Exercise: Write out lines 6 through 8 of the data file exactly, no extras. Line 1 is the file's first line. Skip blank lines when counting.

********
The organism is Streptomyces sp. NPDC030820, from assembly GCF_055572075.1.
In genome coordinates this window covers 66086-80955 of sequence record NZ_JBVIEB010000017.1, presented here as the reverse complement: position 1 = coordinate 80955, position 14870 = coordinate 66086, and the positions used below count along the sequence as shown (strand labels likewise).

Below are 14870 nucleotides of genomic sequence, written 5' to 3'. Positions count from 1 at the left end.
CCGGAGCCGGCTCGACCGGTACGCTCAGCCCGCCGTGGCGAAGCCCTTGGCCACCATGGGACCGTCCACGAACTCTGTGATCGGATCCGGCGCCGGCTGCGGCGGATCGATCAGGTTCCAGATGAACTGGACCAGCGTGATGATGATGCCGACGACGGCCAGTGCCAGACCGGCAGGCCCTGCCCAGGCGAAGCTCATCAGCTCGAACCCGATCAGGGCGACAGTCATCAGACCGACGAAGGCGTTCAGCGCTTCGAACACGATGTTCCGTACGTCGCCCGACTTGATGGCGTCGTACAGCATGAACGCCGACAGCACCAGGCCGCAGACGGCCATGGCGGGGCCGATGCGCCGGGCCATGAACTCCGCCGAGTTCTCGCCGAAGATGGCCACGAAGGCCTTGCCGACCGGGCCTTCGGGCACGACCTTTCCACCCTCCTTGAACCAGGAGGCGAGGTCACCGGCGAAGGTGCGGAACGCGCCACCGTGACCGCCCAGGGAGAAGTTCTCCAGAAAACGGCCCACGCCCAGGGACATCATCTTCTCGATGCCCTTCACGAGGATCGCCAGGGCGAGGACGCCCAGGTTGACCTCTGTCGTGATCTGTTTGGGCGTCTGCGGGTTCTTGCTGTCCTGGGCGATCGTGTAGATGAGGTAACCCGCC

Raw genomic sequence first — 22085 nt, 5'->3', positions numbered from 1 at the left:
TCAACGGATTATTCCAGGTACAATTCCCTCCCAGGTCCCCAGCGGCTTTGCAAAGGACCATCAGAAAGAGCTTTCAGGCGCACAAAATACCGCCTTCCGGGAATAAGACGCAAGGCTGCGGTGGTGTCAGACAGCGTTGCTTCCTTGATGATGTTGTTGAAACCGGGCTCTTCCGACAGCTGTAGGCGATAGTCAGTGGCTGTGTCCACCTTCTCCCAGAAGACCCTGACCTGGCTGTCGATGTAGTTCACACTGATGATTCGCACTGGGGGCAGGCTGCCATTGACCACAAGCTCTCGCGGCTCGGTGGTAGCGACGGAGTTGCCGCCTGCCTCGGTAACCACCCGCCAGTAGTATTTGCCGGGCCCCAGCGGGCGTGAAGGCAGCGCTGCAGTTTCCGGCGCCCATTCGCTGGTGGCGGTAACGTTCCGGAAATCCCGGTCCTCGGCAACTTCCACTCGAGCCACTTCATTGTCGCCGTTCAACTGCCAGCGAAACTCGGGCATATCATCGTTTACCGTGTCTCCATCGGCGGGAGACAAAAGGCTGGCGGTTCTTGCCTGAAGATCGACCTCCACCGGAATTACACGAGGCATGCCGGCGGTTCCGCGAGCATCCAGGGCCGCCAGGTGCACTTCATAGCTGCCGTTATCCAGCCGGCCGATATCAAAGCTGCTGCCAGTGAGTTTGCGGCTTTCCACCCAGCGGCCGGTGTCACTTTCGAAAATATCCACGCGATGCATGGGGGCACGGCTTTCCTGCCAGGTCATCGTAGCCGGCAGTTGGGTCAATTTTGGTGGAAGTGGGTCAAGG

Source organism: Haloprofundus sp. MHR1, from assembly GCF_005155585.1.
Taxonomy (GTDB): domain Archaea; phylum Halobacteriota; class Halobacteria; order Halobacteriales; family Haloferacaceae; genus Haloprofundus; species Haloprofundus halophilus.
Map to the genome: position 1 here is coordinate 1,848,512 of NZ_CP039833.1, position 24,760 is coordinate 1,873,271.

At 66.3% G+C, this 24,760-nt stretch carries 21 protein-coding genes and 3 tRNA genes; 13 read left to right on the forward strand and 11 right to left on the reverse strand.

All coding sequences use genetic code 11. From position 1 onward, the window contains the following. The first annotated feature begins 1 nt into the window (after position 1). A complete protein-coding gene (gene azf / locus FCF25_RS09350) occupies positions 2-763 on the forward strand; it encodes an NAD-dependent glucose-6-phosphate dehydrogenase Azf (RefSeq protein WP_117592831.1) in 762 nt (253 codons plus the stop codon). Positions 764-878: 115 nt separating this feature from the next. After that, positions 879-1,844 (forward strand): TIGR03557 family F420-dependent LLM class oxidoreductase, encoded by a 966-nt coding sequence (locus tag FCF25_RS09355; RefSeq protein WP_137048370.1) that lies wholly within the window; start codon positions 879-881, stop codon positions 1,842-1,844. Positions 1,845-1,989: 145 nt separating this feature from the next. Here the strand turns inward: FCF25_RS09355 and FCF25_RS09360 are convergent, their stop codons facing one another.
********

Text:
TCAACGGATTATTCCAGGTACAATTCCCTCCCAGGTCCCCAGCGGCTTTGCAAAGGACCATCAGAAAGAGCTTTCAGGCGCACAAAATACCGCCTTCCGGGAATAAGACGCAAGGCTGCGGTGGTGTCAGACAGCGTTGCTTCCTTGATGATGTTGTTGAAACCGGGCTCTTCCGACAGCTGTAGGCGATAGTCAGTGGCTGTGTCCACCTTCTCCCAGAAGACCCTGACCTGGCTGTCGATGTAGTTCACACTGATGATTCGCACTGGGGGCAGGCTGCCATTGACCACAAGCTCTCGCGGCTCGGTGGTAGCGACGGAGTTGCCGCCTGCCTCGGTAACCACCCGCCAGTAGTATTTGCCGGGCCCCAGCGGGCGTGAAGGCAGCGCTGCAGTTTCCGGCGCCCATTCGCTGGTGGCGGTAACGTTCCGGAAATCCCGGTCCTCGGCAACTTCCACTCGAGCCACTTCATTGTCGCCGTTCAACTGCCAGCGAAACTCGGGCATATCATCGTTTACCGTGTCTCCATCGGCGGGAGACAAAAGGCTGGCGGTTCTTGCCTGAAGATCGACCTCCACCGGAATTACACGAGGCATGCCGGCGGTTCCGCGAGCATCCAGGGCCGCCAGGTGCACTTCATAGCTGCCGTTATCCAGCCGGCCGATATCAAAGCTGCTGCCAGTGAGTTTGCGGCTTTCCACCCAGCGGCCGGTGTCACTTTCGAAAATATCCACGCGATGCATGGGGGCACGGCTTTCCTGCCAGGTCATCGTAGCCGGCAGTTGGGTCAATTTTGGTGGAAGTGGGTCAAGG

Source organism: Haloprofundus sp. MHR1, from assembly GCF_005155585.1.
Taxonomy (GTDB): domain Archaea; phylum Halobacteriota; class Halobacteria; order Halobacteriales; family Haloferacaceae; genus Haloprofundus; species Haloprofundus halophilus.